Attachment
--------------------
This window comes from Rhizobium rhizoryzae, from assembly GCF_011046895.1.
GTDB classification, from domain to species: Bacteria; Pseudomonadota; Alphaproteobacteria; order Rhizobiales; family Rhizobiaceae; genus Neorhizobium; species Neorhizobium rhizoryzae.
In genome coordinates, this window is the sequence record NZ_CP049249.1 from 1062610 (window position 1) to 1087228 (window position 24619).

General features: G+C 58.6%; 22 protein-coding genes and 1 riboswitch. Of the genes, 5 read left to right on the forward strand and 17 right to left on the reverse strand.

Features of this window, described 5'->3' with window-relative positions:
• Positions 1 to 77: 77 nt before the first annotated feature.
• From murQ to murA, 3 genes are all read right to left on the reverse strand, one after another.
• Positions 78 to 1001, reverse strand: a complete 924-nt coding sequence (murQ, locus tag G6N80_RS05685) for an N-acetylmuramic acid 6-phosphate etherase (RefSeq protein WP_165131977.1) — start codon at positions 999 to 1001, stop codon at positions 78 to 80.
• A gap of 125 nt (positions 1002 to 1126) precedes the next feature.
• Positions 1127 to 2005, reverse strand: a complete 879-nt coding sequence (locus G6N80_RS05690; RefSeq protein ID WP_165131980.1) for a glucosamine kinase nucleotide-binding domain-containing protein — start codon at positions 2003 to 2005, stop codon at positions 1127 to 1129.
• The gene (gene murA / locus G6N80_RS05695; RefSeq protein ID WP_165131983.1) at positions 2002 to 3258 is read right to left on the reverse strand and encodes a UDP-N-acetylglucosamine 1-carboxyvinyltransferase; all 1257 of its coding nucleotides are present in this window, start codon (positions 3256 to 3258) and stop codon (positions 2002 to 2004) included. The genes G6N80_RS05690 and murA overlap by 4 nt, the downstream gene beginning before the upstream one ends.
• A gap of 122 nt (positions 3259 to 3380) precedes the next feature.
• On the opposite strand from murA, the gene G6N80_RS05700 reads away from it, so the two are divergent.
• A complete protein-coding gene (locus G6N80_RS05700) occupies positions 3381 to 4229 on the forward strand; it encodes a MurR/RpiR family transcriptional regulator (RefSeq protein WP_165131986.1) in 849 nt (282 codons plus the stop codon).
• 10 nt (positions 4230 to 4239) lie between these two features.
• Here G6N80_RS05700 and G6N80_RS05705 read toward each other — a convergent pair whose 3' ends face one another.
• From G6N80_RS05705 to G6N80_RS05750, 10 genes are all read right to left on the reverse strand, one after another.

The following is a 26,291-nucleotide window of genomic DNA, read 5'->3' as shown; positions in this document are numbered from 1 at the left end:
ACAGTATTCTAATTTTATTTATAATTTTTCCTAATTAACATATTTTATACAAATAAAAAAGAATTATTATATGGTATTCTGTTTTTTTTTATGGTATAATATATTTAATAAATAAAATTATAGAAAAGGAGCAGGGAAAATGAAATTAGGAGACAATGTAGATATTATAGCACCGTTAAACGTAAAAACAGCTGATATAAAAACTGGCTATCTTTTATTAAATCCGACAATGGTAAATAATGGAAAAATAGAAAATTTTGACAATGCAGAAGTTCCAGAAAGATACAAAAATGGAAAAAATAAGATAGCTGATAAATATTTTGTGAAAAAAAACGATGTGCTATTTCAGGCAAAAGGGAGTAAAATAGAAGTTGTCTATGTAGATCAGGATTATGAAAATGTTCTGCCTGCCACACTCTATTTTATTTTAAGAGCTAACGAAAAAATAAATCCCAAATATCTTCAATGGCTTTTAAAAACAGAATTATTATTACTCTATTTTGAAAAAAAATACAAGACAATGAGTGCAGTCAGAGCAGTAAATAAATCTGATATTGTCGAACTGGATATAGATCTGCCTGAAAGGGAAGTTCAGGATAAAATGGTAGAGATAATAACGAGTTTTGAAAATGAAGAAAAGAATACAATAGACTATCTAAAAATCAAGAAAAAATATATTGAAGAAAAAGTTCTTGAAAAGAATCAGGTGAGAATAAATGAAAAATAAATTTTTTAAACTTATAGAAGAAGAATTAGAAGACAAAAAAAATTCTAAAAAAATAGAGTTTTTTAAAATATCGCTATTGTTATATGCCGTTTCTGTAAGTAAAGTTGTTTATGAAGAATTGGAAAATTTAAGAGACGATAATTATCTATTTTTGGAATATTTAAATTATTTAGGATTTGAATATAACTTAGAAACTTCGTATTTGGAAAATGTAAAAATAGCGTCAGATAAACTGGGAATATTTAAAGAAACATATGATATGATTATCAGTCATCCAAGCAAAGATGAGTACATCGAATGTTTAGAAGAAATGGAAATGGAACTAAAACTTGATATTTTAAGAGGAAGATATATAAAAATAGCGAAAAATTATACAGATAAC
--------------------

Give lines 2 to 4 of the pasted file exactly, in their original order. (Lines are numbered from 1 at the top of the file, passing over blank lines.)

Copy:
GTDB classification, from domain to species: Bacteria; Pseudomonadota; Alphaproteobacteria; order Rhizobiales; family Rhizobiaceae; genus Neorhizobium; species Neorhizobium rhizoryzae.
In genome coordinates, this window is the sequence record NZ_CP049249.1 from 1062610 (window position 1) to 1087228 (window position 24619).

General features: G+C 58.6%; 22 protein-coding genes and 1 riboswitch. Of the genes, 5 read left to right on the forward strand and 17 right to left on the reverse strand.